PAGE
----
"Beggin' your pardon, sir?" Archie looked up as Styles, Matthews and Oldroyd appeared at the window, all three squinting through the bars, trying in spite of the brilliance outside to make out shapes in the dim room. Archie could see their faces just fine: Matthews', concerned, worried. Styles', still smoldering in anger. Oldroyd's, fearful and hoping.
"Mr. Kennedy, how is he, sir?" asked Matthews.
"He's alive, men. He's exhausted, thin and," Archie looked over his shoulder, "asleep now and for a great while I suppose. But he is alive."
"Thank God for that, sir," said Matthews. "Here, we been savin' this. For when he come out."
Two pairs of crusty hands appeared between the bars, placing an onion, three slabs of hard bread and two brown bananas on the stone ledge.
"We reckon he'll be right hungry, and need to build his strength back up, for when we can get out of here," Oldroyd said.
"I'm sure we'll make good use of them. Thank you, men. We'll do what we can to get Mr. Hornblower back on his feet soon."
"That's all right then, sir," Matthews said. "You tell him, for us, sir, when he wakes up, that we're all behind him. And that we're ready to do whatever he's got planned as soon as he's feelin' up to it." Matthews shot a meaningful glance toward Oldroyd, who had the good sense to look down. Oldroyd was hoping Hornblower's release would bring him a release of his own from the constant chiding of his crewmates for taking Hunter's side. They had proven to be just as formidable as judge and jury as they were seamen.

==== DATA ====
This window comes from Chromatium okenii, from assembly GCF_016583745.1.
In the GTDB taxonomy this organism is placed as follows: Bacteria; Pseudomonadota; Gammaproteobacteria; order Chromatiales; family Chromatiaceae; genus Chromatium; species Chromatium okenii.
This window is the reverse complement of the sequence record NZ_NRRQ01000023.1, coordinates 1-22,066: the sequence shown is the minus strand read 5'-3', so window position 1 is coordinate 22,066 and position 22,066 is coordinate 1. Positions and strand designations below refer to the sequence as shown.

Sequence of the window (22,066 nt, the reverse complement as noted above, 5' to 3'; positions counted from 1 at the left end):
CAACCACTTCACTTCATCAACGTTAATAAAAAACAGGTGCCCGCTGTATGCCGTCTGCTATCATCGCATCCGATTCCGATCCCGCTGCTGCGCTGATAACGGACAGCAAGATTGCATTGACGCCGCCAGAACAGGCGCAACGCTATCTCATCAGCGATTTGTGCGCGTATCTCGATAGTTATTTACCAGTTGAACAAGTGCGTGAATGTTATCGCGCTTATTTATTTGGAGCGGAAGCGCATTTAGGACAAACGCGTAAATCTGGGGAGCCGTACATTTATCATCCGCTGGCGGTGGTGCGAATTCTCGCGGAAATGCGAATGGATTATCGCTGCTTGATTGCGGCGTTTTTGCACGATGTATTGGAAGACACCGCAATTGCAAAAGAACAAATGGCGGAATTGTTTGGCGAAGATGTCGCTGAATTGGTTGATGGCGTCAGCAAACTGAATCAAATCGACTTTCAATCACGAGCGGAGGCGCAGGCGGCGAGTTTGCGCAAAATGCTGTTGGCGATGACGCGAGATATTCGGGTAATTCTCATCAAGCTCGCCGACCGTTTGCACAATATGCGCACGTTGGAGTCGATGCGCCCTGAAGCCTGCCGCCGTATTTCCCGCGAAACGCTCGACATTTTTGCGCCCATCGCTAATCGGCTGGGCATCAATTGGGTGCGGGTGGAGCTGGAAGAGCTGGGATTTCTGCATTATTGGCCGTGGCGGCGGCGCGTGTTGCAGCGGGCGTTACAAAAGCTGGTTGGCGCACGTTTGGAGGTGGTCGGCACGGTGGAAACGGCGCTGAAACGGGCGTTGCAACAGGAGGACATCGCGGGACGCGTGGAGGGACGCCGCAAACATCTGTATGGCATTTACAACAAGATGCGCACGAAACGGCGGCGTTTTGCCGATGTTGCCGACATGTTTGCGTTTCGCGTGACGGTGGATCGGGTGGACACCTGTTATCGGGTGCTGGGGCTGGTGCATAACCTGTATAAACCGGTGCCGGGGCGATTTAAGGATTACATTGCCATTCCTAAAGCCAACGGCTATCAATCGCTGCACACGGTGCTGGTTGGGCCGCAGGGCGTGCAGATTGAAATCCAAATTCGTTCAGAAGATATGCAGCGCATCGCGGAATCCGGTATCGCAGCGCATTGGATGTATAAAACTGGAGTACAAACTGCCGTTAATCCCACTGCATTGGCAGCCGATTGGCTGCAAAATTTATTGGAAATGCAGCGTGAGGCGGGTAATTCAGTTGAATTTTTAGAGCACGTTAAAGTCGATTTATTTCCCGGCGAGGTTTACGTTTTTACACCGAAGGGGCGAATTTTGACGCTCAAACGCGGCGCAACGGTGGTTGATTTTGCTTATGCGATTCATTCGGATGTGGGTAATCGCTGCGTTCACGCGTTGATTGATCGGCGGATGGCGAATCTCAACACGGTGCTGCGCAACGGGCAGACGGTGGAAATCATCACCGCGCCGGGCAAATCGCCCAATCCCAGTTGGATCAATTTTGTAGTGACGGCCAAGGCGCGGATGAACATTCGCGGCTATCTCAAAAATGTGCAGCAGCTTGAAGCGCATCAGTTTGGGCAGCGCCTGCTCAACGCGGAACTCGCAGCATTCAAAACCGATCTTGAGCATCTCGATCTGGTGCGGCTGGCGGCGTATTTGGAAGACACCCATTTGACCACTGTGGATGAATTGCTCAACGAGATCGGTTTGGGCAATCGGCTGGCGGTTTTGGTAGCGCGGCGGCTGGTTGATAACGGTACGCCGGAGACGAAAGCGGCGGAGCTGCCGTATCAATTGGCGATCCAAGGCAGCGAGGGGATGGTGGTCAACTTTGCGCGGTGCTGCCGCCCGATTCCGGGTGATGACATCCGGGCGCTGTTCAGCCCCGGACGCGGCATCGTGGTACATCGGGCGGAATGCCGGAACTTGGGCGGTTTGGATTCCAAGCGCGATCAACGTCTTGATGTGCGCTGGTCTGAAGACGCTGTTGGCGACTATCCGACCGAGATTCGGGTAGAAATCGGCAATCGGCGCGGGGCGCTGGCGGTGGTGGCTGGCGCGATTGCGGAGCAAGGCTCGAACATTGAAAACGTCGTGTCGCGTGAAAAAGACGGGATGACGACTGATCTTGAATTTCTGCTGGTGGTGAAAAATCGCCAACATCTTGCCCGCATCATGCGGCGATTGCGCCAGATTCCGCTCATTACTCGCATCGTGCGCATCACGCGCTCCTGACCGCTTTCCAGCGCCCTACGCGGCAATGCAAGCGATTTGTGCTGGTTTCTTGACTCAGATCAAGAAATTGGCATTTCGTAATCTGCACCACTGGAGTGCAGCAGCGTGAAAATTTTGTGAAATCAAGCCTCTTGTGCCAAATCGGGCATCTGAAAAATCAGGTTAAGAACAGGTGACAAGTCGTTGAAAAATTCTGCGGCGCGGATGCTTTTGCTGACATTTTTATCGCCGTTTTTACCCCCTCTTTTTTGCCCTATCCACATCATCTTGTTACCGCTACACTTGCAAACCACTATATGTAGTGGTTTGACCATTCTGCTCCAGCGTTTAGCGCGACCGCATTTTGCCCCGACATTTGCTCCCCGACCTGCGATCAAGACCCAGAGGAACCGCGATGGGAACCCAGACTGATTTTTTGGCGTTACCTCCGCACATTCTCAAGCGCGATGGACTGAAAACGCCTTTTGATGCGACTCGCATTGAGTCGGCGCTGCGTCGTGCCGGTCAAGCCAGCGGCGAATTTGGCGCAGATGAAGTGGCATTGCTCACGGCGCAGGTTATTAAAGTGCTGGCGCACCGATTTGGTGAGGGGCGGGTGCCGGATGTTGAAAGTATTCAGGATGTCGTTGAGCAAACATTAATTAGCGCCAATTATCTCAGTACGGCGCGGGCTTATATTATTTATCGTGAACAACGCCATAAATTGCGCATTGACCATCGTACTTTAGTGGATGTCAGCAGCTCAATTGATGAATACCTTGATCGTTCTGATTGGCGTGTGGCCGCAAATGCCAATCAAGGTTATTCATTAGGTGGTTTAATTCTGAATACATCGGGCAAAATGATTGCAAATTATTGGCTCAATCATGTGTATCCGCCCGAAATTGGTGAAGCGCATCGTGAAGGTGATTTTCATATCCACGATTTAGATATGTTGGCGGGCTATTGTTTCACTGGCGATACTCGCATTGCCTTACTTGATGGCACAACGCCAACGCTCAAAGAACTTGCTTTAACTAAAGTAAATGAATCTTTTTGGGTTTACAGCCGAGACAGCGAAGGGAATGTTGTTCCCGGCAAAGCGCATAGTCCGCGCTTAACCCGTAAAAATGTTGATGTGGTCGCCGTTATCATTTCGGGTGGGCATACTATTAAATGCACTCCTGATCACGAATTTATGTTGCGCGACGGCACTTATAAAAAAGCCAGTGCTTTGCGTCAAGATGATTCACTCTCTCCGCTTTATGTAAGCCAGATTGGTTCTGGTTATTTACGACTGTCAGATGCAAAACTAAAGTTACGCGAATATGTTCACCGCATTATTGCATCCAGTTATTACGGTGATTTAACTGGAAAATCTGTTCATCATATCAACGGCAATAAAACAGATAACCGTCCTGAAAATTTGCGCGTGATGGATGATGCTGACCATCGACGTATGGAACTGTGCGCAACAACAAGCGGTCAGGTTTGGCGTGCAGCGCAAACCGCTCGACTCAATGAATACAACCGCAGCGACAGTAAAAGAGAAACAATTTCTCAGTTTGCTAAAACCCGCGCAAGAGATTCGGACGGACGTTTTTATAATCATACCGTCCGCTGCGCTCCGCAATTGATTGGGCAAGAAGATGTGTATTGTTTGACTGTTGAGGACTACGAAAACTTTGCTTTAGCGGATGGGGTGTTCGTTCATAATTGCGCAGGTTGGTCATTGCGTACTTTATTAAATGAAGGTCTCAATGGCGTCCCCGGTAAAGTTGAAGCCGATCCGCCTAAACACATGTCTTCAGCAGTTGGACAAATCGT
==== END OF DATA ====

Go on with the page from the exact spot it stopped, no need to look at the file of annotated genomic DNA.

The men went back to their barracks and Archie went back to his task, gently sponging the dust and grime from Horatio's face, humming a tune he remembered Miss Cobham singing as she sat at his own sickbed not long ago.
To Horatio, the night, while night, was still much brighter than what he'd endured in the oubliette. Someone had washed the dirt from his eyes and face, for as he turned his head carefully, he could clearly see the bars of moonlight on the cell floor, and there too a basin with a cloth glowing white.
He could make out, Hunter, he believed, asleep in the bunk across from him. The bunk over Hunter was empty. Sweeping his eyes toward the door, he discerned a dark shape leaning against the bed near his feet. Its weight pushed the edge of the thin mattress up into a small roll Horatio could feel against his hip and leg. It was Archie, asleep, the moonlight sparking off his blond hair. Sitting watch, I suppose that would be called, Horatio thought, not unkindly. Well, there was no doubt he much preferred his friend's weight leaning against his side rather than that of a rat's. Yes, he thought, all in all, a much improved situation.
Secure in the knowledge that he was, for now, safe, Horatio stretched his legs, pulled the blanket back up to his chin and sighed - a small breath of contentment - hard-won and hard-felt. The morning would come soon enough. Then it would be time to think, plan, gain back his strength and his wits. But that was tomorrow.